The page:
Five patients with rupture of the bronchi in closed chest injury have been treated at the Ohio State University Medical Center since October, 1955. All five patients had been involved in automobile accidents, and the trauma in each case was the result of a steering wheel injury (Fig. 1).
Case 1.—A 19-year-old white youth sustained a tear of the right intermediate and middle-lobe bronchus. The lesion was repaired 18 hours after trauma by primary suture, resulting in an uneventful recovery.Case 2.—A 16-year-old white youth suffered a complete severance of the left main bronchus, which was successfully repaired by resection of the injured segment and end-to-end anastomosis 16 days after trauma.Case 3.—A 21-year-old white woman sustained a bilateral avulsion of the bronchi, with disruption of the carina. This lesion was successfully repaired by performing a left pneumonectomy, reconstruction of the distal portion of the trachea, and an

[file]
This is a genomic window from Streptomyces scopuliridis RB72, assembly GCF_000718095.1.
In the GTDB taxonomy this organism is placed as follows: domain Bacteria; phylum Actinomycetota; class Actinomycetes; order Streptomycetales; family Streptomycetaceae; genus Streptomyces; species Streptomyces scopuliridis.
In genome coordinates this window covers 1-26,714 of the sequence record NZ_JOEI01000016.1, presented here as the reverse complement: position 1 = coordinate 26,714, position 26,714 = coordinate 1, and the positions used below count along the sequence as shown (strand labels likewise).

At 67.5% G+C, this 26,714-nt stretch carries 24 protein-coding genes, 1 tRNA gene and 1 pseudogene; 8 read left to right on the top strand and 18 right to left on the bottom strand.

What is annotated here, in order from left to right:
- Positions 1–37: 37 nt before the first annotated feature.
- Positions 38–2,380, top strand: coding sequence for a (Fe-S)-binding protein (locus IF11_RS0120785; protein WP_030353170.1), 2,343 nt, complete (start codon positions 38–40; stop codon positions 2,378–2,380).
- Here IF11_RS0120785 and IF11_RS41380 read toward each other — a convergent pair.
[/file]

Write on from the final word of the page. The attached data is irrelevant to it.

LLOYD JR, HEYDINGER DK, KLASSEN KP, ROETTIG LC. Rupture of the Main Bronchi in Closed Chest Injury: A Reproduction of the Injury in the Experimental Animal; Discussion of the Possible Mechanisms Involved. AMA Arch Surg. 1958;77(4):597–605. doi:10.1001/archsurg.1958.04370010129012
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